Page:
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PSAC supports Bill C-300

Blog posts reflect the views of their authors.

Kevin Sorenson, Chair
Standing Committee on Foreign Affairs and International Development
House of Commons
Ottawa, Ontario K1A OA6

September 17, 2009

Dear Mr. Sorenson and members of the Committee:

The Public Service Alliance of Canada, representing over 166,000 members across Canada, would like to express its full support for Bill C-300, An Act Respecting Corporate Accountabilty for the Activities of Mining, Oil or Gas in Developing Countries.

We are pleased to know that after a long series of consultations and roundtable discussions between the Government of Canada, representatives for the mining industry and a broad range of civil society organizations in Canada, Bill C-300 was adopted in the second reading by the House of Commons on April 22, 2009 and has been referred to the Standing Committee on Foreign Affairs and International Trade.

For several years, members of PSAC from across Canada have visited mining communities and heard from mine workers directly affected by the operations of Canadian and other mining corporations operating specifically in Colombia, Guatemala and the Philippines. These visits have deeply impacted our union leaders and members who witnessed first-hand forced displacement, militarization and other forms of repression that have accompanied the operations of the extractive industry. The exceptionally high percentage of cases of human rights abuses associated with the activities of the extractive industries around the globe has been well documented and indicates voluntary codes of corporate social responsibility do not suffice.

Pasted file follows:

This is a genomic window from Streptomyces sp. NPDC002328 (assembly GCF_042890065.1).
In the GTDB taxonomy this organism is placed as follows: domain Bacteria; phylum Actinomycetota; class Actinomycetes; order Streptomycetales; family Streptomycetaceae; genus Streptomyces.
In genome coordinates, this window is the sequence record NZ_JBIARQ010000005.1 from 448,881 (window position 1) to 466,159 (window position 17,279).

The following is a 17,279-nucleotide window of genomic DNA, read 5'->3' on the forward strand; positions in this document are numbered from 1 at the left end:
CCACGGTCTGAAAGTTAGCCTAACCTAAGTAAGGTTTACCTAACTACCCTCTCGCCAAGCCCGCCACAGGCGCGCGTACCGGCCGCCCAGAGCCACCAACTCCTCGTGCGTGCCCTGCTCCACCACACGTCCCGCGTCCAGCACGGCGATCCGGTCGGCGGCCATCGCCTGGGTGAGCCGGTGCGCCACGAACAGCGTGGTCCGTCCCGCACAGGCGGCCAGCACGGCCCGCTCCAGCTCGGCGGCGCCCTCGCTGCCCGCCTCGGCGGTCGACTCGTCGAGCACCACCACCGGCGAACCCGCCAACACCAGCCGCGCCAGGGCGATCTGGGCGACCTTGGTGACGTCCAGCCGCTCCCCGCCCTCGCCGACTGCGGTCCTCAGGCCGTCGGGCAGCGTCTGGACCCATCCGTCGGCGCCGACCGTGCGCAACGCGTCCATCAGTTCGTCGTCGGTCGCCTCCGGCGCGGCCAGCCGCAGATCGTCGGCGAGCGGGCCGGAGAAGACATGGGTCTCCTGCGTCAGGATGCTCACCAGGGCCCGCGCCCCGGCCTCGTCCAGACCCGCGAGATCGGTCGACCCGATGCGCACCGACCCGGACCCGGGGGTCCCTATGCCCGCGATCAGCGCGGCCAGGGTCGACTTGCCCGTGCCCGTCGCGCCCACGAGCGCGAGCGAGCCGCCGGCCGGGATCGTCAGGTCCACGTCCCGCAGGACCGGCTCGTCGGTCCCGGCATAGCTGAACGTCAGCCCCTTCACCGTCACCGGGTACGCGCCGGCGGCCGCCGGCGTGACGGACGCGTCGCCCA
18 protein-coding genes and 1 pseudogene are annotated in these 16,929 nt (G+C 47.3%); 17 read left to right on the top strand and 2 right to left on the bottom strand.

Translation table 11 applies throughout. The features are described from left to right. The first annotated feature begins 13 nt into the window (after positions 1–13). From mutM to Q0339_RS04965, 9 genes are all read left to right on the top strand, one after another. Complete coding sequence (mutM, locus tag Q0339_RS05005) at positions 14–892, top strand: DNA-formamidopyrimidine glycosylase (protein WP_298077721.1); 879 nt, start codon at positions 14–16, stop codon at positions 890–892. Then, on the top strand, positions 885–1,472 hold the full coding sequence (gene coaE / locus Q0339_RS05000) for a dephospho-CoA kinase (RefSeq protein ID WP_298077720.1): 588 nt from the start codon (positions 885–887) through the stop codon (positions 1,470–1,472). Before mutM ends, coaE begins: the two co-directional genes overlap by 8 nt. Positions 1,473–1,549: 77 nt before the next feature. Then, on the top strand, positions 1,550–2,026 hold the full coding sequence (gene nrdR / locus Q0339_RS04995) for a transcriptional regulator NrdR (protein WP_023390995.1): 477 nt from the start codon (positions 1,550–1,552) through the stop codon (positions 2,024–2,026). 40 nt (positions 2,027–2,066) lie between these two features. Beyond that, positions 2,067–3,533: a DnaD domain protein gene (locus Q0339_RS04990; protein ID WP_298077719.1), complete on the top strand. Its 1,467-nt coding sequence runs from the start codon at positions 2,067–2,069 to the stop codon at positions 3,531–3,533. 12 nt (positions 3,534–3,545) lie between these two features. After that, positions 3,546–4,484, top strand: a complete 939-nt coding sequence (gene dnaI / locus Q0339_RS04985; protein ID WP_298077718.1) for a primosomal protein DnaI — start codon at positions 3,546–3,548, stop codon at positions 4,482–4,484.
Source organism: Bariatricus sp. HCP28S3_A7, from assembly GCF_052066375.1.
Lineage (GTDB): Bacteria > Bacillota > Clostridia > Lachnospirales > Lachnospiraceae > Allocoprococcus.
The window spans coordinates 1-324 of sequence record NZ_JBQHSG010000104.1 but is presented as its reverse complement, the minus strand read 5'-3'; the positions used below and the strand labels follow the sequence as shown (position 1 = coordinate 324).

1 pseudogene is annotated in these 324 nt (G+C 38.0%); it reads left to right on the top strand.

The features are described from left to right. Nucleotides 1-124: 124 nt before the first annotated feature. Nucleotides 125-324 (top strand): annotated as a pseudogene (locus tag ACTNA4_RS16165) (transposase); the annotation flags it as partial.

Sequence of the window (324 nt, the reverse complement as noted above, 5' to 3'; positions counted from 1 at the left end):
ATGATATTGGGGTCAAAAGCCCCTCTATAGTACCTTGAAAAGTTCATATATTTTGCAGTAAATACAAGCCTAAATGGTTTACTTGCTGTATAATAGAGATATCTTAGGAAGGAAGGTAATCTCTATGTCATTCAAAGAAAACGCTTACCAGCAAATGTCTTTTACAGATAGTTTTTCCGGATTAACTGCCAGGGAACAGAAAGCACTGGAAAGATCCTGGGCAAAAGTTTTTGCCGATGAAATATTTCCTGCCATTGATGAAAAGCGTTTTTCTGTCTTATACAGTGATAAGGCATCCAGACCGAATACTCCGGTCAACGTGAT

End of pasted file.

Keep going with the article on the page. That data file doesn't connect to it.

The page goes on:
Furthermore, our union continues to receive countless urgent action requests and appeals from communities as far away as Chile, Peru, Indonesia, the Congo and other nations demanding an end to forced displacement, threats and intimidations of local communities, threats to mine workers, and the destruction of vital habitat and protected areas, including water resources. We are hard pressed to be able to assist these communities or workers in channelling their concerns to the appropriate authorities, due to the lack of effective accountability mechanisms in Canada to ensure compliance in regards to international human rights, labour and environmental standards.

PSAC believes that it is the responsibility of the Canadian government to establish mechanisms to ensure that Canadian-based mining corporations that receive credits and support from the Canadian government, ultimately paid for by the Canadian taxpayers, respect international human and labour rights as well as environmental standards. As mentioned above, voluntary codes are a positive step, but cannot replace a proper regulatory framework that allows for sanction and remedy in the case where Canadian extractive industries do not comply with international human rights and environmental standards.

According to Mr. John Ruggie, Special Representative of the United Nations Secretary-General on the issue of human rights and transnational corporations, there is an increasing encouragement at the international level, including from the treaty bodies, for home States to take regulatory action to prevent abuse by their companies overseas. Canada is well-placed to offer leadership to bridge the gap that exists between the exploitation of the world's mineral wealth and the protection of human rights and the environment.

The Public Service Alliance of Canada strongly supports the passage of Bill C- 300.

John Gordon, National President

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